Given

$\displaystyle \int \frac{\ln bx}{x^2} ~dx =-\frac{\ln bx}{x}-\frac{1}{x}+C $

Then find $\displaystyle b$ where

$\displaystyle \int_{\frac{1}{b}}^4 \frac{5\ln bx}{x^2} ~dx = 5$

I'm saying that

$\displaystyle 5\int_{\frac{1}{b}}^4 \frac{\ln bx}{x^2} ~dx = 5$

Dividing both sides by $\displaystyle 5$

$\displaystyle \int_{\frac{1}{b}}^4 \frac{\ln bx}{x^2} ~dx = 1$

$\displaystyle \left[ -\frac{\ln bx}{x}-\frac{1}{x}\right]_{\frac{1}{b}}^4 = 1$

$\displaystyle \left[ -\frac{\ln 4b}{4}-\frac{1}{4}\right]-\left[ -\frac{\ln b\frac{1}{b}}{\frac{1}{b}}-\frac{1}{\frac{1}{b}}\right] = 1$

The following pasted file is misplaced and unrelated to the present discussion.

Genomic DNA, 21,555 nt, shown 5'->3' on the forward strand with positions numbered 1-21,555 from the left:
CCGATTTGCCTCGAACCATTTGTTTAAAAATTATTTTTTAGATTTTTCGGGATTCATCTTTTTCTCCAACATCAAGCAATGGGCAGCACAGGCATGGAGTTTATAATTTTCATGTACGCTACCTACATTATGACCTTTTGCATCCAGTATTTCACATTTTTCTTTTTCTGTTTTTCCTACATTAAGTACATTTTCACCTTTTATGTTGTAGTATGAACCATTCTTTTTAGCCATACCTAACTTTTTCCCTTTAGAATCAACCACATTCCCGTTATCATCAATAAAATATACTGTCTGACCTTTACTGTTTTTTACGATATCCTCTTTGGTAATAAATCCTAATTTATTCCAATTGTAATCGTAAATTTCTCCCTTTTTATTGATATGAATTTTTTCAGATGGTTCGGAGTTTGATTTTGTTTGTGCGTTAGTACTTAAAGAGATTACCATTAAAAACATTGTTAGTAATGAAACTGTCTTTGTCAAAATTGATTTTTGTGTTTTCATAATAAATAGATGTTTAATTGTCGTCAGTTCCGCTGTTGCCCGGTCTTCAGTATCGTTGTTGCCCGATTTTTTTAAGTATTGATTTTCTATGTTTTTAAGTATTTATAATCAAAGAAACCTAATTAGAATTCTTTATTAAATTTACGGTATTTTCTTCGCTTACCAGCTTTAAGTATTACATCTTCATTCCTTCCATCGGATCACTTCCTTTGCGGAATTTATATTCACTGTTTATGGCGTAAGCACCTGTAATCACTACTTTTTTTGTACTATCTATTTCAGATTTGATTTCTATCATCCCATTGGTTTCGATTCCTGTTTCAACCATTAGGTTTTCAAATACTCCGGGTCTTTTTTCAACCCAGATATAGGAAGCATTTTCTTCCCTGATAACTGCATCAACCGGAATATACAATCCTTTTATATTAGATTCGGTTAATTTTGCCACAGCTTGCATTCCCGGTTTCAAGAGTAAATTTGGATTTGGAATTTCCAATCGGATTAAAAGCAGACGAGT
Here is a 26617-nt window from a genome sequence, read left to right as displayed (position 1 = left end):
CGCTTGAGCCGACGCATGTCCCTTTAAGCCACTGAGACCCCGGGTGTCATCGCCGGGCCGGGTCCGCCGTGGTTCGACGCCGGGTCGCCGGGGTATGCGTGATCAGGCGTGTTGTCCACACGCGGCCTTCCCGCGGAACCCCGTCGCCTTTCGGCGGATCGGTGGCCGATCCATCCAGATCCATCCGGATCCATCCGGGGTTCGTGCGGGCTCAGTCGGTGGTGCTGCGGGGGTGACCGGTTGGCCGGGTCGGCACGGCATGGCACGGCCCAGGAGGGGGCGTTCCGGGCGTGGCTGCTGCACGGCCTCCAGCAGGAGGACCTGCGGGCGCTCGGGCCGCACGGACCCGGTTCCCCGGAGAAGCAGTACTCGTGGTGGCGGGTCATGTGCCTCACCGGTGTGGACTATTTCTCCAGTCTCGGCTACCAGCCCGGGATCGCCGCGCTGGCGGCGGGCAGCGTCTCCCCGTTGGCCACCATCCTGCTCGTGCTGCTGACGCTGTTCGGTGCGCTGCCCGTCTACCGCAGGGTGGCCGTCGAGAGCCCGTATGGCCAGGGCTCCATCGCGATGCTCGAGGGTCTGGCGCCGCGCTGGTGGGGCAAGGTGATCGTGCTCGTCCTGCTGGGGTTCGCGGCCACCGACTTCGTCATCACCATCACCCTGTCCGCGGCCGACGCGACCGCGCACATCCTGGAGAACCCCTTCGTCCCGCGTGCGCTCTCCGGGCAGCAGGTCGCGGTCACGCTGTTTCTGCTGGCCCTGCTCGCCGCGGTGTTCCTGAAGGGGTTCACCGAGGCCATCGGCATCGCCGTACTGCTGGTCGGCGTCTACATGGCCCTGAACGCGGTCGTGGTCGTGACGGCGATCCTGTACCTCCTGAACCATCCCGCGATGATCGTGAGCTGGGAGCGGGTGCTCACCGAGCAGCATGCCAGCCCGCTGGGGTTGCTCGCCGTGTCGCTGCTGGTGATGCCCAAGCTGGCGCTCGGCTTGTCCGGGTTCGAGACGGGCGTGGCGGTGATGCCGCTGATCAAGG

$\displaystyle \left[ -\frac{\ln 4b}{4}-\frac{1}{4}\right]-\left[ -0-b\right] = 1$

$\displaystyle -\frac{\ln 4b}{4}-\frac{1}{4}+b = 1$

Here is where I am stuck because I can't find an explicit way to solve for $\displaystyle b$ Am I missing a log law or something similar?

Thanks..